In a new book from the stables of HarperCollins Publishers India, author Rajeev Bhattacharyya in his book, Rendezvous With Rebels: Journey To Meet India’s Most Wanted Men, says his journey to rebel bases deep inside Myanmar’s Sagaing Division provided new insights on how the campaign strategies of militant groups in India’s Northeast were changing.
Rajeev Bhattacharyya is Guwahati-based writer and journalist. He was founding executive editor of Seven Sisters Post and had earlier worked for The Times of India, The Telegraph, The Indian Express, and Times Now.
The book was launched at the Press Club of India today by former home secretary GK Pillai. The launch was graced by former ambassador, Veena Sikri and authors Kumal Verma and Sanjoy Hazarika.
HarperCollins in its statement said the book is the story of a journalist’s secret assignment to rebel bases in Myanmar where as many as nine separatist outfits from India’s Northeast have pitched tent and have been staging their wars for independence.
During his speech, GK Pillai said, “This book is a courageous effort by the author who has critically examined the many areas where many underground outfits stay and operate in the Northeast of India.”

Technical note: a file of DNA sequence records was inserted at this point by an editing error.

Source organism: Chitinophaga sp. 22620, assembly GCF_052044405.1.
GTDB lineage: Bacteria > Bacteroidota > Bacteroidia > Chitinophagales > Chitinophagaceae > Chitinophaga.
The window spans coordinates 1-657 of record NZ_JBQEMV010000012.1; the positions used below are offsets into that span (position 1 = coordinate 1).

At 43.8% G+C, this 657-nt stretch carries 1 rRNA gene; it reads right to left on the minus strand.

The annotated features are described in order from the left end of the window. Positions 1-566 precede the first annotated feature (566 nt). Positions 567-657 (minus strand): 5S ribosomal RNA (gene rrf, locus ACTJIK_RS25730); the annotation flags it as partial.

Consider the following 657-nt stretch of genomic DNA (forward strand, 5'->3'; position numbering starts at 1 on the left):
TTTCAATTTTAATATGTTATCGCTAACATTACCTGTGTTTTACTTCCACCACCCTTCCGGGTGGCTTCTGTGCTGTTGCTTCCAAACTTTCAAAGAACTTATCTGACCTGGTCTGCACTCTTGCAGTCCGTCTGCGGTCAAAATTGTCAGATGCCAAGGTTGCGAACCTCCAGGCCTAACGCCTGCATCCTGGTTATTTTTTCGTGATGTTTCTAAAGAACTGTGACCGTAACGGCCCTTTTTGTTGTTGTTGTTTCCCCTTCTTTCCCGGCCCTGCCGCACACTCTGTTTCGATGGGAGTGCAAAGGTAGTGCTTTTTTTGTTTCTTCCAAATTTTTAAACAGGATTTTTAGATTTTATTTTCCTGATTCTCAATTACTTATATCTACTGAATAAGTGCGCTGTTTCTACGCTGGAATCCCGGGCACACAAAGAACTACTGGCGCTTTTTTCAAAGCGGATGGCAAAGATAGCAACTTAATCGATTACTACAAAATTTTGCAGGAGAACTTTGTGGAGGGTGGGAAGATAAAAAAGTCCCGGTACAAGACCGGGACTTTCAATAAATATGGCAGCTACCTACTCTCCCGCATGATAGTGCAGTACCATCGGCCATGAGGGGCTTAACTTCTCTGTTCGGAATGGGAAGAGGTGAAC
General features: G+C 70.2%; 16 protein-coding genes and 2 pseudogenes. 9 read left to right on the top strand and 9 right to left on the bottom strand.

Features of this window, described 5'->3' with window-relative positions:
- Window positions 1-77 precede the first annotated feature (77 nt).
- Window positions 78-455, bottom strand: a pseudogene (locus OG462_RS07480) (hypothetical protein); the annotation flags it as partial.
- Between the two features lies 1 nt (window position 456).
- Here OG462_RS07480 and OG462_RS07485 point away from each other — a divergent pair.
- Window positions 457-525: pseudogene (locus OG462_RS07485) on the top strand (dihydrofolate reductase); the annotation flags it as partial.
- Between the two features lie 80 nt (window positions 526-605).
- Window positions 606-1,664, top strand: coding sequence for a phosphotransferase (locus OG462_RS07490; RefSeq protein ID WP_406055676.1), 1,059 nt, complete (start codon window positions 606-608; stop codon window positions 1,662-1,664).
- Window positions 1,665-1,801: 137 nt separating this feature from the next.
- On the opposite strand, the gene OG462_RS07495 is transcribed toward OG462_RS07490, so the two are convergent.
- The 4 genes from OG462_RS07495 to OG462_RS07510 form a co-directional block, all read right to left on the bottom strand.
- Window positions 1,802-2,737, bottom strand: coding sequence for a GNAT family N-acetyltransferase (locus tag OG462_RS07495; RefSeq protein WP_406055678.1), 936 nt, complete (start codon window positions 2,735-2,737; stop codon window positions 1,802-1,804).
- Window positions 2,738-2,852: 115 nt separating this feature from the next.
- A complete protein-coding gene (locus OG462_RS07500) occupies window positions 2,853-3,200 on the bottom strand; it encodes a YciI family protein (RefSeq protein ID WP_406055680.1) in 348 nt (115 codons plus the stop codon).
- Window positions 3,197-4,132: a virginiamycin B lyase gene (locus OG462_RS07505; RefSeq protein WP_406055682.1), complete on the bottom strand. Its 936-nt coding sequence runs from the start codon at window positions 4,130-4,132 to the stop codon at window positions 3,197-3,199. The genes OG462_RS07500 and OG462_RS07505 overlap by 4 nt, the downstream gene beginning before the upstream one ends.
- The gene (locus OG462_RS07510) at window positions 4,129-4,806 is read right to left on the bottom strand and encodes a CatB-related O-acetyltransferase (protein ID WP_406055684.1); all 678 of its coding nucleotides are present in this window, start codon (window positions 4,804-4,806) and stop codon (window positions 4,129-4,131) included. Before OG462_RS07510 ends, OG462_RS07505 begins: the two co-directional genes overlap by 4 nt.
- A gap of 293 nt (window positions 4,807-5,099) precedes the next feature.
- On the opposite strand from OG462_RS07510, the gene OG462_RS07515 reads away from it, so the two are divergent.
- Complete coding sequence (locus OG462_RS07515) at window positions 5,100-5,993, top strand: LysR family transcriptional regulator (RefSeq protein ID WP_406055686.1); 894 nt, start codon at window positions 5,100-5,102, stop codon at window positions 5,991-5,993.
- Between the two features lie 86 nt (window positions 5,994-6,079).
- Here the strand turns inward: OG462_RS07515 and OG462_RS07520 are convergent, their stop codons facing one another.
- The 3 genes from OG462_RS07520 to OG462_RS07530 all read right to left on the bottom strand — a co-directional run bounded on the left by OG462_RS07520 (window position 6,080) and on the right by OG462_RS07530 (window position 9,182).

He also questioned the ideologues and principles on which many undergrounds outfits wage a war against India, while adding, tongue-in-cheek, “the irony is that the top ULFA leader doesn’t allow his children to live in Assam nor learn the Assamese”.
Former ambassador, Veena Sikri, in her remarks, said, “This is a seminal and timely effort since the narrative of militancy in India’s Northeast needs much clarity and discussion, especially given that the socio-economic discourse is changing fast in the region. The Look East Policy must stop delays in projects and there must be action on the ground.”
Escorted by ULFA cadres, Rajeev Bhattacharyya’s journey spanned nearly 800 km through treacherous hilly terrain in the neighboring country often described as “No-Man’s Land” because no government has ever been able to establish authority in the region.
Bhattacharyya stayed in the ULFA camp and interviewed its chief of staff Paresh Baruah and also SS Khaplang, the Naga rebel chief, regarded as the godfather of the region. He returned after 3 months and 20 twenty days to tell the fascinating tale about these groups and the people inhabiting the region.